CHARLOTTE, N.C. – Brian Scott will squeeze into his seat today, crank his car and pull out on to Atlanta Motor Speedway to begin testing.
All from Concord, N.C.
No, he’s not testing a driverless car but will spend part of the day in the Ford Technical Center’s simulator on a full-motion platform surrounded by a wraparound screen. The driver can feel the bumps on a particular track and when the car is tight and loose.
With testing limited, this provides the newest driver to Richard Petty Motorsports a chance to work with crew chief Chris Heroy before they head to Daytona International Speedway next month for the season-opening Daytona 500.
“It’s a really great opportunity for us with the lack of testing to go there and actually run a race and I can explain to him some of my lingo or my terminology of tight or loose or it doesn’t get over the bumps because of this,’’ Scott said. “I can understand the way he communicates. It gives us an opportunity to test and learn some of those things in a static controlled environment.’’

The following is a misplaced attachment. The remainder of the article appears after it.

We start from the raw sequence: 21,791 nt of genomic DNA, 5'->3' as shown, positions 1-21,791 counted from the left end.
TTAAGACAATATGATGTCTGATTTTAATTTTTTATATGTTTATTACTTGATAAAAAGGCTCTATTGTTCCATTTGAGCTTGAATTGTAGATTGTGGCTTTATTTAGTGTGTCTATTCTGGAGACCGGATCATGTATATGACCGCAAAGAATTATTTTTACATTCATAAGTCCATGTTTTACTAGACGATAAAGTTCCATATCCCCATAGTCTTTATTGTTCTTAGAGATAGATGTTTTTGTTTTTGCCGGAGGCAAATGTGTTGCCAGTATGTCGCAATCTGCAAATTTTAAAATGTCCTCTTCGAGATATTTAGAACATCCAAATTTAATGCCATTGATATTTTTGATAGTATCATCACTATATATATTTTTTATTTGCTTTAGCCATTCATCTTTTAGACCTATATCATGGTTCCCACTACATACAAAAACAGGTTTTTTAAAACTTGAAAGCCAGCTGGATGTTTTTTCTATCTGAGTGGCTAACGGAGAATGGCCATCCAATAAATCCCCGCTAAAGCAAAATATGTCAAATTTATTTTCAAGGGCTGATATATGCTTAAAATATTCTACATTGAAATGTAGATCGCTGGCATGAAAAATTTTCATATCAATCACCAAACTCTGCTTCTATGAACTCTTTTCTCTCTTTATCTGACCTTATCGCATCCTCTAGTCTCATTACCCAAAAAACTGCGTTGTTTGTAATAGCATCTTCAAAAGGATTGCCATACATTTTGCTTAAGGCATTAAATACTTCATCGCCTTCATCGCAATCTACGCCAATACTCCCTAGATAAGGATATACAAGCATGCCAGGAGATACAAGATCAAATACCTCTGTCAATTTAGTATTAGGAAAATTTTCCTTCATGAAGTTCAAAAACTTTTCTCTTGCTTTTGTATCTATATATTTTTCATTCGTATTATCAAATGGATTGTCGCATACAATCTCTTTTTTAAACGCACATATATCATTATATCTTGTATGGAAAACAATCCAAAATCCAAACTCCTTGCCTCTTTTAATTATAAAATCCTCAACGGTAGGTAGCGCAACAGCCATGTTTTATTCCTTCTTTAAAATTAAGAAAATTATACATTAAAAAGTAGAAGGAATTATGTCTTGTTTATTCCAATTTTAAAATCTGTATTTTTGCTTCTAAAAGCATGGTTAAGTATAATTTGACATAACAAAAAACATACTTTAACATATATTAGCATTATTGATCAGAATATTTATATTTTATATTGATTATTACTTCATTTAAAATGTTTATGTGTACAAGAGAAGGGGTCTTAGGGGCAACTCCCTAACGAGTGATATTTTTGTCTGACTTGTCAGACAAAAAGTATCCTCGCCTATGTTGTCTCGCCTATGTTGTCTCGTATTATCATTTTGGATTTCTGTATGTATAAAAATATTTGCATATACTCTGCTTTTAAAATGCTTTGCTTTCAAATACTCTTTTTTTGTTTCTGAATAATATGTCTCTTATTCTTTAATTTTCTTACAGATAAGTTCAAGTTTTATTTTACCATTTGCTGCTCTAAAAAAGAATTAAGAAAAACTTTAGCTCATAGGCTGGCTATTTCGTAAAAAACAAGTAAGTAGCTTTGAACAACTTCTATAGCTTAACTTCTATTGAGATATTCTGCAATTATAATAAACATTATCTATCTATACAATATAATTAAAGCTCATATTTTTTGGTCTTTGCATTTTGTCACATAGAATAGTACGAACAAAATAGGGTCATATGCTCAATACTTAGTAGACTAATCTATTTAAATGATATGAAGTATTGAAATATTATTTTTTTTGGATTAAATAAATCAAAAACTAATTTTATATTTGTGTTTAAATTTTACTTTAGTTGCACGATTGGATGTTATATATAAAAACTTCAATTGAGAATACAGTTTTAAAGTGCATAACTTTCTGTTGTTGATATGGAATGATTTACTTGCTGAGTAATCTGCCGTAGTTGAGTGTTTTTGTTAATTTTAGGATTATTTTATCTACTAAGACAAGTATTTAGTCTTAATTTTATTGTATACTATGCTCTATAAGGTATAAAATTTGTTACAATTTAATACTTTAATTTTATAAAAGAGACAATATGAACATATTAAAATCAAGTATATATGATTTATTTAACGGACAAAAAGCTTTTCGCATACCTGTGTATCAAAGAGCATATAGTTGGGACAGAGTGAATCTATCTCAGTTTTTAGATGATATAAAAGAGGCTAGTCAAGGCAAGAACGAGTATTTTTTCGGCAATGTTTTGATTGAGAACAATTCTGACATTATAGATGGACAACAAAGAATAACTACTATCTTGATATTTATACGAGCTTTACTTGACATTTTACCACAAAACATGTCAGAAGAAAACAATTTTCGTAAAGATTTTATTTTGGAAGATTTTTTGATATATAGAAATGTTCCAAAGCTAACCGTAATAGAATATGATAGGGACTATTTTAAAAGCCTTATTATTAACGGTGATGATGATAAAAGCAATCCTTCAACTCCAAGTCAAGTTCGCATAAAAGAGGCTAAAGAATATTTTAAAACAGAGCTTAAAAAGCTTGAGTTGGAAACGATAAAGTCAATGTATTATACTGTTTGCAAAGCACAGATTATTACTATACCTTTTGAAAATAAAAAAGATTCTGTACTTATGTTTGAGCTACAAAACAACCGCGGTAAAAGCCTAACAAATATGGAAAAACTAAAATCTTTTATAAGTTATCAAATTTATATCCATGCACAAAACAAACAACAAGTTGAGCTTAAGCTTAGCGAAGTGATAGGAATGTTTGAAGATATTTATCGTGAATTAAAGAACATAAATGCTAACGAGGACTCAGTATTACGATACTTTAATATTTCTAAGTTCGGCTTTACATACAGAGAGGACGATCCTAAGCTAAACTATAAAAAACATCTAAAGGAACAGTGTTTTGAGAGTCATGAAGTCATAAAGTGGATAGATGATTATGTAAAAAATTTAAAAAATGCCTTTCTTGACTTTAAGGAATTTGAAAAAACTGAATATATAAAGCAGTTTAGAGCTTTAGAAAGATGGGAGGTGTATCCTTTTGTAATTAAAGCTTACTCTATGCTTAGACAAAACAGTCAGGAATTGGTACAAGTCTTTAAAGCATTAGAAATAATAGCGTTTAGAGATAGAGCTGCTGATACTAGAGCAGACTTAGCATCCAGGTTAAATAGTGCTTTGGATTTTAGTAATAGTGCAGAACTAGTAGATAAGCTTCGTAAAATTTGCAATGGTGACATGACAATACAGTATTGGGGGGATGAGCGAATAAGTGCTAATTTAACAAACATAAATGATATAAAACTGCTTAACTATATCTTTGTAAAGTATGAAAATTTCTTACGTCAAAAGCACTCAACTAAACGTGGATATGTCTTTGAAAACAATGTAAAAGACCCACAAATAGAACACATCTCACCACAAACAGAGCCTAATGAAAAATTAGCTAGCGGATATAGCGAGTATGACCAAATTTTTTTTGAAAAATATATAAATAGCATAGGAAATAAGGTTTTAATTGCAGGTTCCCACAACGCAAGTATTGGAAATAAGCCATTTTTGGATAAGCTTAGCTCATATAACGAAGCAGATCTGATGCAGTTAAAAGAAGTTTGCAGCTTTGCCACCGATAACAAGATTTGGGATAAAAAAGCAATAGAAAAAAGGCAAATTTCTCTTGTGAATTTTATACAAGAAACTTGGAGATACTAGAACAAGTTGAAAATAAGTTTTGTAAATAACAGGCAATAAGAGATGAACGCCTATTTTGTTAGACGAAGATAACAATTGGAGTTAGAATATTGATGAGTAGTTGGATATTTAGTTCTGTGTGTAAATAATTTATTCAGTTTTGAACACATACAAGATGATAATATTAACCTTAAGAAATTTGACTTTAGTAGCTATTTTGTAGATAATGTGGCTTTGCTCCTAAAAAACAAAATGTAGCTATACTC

Scott and Heroy are among more than 10 new driver-crew chief combinations this season. That list includes Carl Edwards with Dave Rogers and Denny Hamlin with Mike Wheeler. Some pairings have some familiarity. Others, such as Scott and Heroy, who had spent the past two seasons with Kyle Larson, do not.
While Ford’s simulator provides so much more for drivers and teams in preparing them for upcoming races, just the chance for a new driver-crew chief combination to work together is among the benefits.
Although a driver can listen to how a crew chief communicated on the radio with his previous team, Scott admits that there’s nothing like that actual interaction at the track or in the simulator.
“Until you start feeding off each other and pushing each other to be better and make the right changes, you don’t really understand that,’’ Scott said.
That process begins today for Scott and Heroy.